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|Factors affecting the durability of concrete in coastal structures
|U.S. Army Engineer Waterways Experiment Station
United States. Army. Office of the Chief of Engineers
|United States, Beach Erosion Board
Engineer Research and Development Center (U.S.)
|Technical memorandum (United States. Beach Erosion Board) ; no. 96.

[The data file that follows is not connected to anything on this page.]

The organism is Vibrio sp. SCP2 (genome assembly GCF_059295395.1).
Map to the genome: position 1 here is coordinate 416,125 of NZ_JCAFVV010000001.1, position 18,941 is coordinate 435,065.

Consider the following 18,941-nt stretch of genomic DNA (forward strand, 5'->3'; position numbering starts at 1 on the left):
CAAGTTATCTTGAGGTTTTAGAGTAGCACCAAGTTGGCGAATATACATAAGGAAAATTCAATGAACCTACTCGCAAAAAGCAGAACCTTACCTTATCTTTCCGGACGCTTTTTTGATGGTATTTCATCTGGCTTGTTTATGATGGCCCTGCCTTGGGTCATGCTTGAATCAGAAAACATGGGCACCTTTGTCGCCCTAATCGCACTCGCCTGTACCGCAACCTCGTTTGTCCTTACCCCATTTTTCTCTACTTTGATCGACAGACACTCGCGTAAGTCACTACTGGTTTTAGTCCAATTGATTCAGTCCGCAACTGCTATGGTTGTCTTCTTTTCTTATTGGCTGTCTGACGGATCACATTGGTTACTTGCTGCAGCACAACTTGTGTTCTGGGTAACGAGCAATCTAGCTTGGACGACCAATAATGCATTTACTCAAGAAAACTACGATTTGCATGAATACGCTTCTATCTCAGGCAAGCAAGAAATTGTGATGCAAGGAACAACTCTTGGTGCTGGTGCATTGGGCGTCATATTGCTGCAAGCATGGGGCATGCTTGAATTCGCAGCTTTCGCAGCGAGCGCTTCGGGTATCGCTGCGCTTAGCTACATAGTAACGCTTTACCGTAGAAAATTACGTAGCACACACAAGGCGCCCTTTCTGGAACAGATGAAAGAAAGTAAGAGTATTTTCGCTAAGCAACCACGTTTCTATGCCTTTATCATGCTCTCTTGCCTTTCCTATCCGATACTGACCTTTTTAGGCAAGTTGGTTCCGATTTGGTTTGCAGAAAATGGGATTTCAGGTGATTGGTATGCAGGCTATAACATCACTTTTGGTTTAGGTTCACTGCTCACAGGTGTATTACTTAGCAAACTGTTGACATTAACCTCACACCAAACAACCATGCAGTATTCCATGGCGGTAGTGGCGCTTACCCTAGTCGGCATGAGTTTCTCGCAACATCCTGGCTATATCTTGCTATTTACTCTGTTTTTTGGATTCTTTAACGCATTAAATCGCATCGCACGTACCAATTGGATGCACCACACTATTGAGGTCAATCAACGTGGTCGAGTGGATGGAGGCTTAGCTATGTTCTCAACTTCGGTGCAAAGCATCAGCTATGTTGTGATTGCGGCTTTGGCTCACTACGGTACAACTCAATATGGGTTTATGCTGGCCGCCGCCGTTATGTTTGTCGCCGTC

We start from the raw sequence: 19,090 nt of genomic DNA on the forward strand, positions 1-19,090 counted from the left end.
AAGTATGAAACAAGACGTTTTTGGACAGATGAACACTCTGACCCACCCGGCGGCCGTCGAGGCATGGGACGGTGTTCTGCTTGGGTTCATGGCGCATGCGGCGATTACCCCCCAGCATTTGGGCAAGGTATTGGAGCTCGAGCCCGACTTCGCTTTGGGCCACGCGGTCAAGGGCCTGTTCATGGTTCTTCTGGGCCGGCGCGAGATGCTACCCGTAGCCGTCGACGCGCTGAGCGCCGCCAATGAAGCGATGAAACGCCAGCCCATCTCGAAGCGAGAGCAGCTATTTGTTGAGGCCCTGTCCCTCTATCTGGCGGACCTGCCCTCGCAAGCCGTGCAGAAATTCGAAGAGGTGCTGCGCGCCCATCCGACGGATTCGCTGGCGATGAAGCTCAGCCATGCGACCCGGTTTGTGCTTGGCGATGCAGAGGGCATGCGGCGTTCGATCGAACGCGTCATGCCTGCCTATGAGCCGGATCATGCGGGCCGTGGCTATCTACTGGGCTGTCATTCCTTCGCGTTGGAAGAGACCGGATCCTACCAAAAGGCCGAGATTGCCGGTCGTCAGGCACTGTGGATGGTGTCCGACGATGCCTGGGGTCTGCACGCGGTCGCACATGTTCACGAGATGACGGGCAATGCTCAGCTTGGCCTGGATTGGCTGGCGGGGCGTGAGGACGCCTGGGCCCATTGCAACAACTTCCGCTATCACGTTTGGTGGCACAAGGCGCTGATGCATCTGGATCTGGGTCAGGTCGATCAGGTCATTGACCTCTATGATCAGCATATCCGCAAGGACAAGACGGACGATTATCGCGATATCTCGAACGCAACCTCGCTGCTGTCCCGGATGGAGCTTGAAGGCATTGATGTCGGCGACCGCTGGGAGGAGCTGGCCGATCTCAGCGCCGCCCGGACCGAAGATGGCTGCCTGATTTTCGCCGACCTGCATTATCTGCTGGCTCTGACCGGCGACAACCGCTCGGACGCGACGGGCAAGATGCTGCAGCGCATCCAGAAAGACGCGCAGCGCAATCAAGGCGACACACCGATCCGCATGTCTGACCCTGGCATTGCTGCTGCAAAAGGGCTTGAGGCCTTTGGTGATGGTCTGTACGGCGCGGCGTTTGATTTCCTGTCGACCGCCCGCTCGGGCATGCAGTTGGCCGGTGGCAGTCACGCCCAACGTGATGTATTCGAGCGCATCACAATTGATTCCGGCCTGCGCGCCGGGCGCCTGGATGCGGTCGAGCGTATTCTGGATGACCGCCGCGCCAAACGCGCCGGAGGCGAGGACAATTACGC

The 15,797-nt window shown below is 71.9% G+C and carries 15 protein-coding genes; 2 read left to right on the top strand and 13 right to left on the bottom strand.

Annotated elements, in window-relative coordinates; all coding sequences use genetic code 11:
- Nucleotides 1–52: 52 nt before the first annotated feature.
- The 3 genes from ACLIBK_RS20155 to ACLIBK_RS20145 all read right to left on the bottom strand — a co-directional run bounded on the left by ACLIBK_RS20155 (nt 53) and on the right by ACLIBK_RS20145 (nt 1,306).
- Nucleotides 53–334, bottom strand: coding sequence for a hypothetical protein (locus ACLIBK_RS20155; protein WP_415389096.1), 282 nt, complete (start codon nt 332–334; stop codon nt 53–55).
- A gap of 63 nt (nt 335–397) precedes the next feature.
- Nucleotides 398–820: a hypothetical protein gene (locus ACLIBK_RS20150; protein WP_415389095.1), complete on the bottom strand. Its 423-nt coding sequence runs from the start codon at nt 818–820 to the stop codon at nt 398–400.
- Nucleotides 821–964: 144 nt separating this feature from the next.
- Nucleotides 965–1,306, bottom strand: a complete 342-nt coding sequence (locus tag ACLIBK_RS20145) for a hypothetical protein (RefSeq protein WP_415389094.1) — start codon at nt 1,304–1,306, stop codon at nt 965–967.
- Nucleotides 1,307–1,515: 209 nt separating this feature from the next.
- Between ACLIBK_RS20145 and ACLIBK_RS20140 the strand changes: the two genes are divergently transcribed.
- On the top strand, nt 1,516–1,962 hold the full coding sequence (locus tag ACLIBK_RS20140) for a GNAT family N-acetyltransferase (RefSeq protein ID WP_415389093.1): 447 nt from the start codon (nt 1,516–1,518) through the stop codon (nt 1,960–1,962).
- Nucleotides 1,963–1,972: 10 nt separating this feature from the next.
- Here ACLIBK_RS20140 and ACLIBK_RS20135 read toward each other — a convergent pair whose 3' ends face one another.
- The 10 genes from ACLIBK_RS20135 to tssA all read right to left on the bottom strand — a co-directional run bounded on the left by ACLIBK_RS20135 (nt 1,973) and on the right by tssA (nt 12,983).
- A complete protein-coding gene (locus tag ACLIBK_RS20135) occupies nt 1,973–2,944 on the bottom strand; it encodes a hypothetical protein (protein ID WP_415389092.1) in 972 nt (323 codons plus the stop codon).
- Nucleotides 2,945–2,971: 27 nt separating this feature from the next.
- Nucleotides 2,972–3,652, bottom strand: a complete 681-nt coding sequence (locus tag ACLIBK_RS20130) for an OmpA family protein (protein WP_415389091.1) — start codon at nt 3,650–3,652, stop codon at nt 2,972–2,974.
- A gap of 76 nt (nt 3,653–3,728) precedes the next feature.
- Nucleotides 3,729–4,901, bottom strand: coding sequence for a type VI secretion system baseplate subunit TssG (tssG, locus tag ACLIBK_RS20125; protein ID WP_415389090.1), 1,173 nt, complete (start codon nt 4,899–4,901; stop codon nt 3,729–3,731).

From the Introduction: Portland cement concrete is used as the material for such shore structures as breakwaters, jetties, groins , seawalls and bulkheads (5). The durability of concrete in coastal waters is influenced by the internal conditions or quality of the concrete and external conditions of exposure in the elements, including waters and waves of the sea or lake in which the structure is located. It has become apparent that all these factors must be considered in completely evaluating the suitability of concrete utilized in coastal structures. This study presents test data and service records of concrete used in various coastal structures, correlated with available information relative to factors that may have affected the service records. Concrete shore structures will not provide the service they should, even though the concrete in them is highly durable, unless the structures are designed adequately to withstand the forces to which they will be subjected and unless they are provided with stable foundations. Discussion of these factors is however outside the scope of this report. There are two fundamental reasons why the durability of the concrete in shore structures should be considered in connection with shore protection planning and design: (a) unless the durability of the concrete to be used in a proposed structure can be realistically predicted, it is not possible adequately to evaluate the relative economy of designing and building a given structure or project in concrete or other materials, when a choice of materials is available; (b) unless the requirements for concrete durability are known, it is not possible adequately to plan, design, and specify concrete shore protection works that may be expected, with reasonable assurance, to provide the required service. It might be thougkthat the requirements for concrete durability are already well and generally known and need not be restated in connection with a discussion of shore protection engineering. Although there is some basis for this thought, practical experience suggests that these requirements are all too frequently ignored by designers and constructors generally and, as will be brought out in this report, there are circumstances concerning shore protection work and exposure that impose significant changes in the emphasis that should be given to various factors affecting concrete durability.
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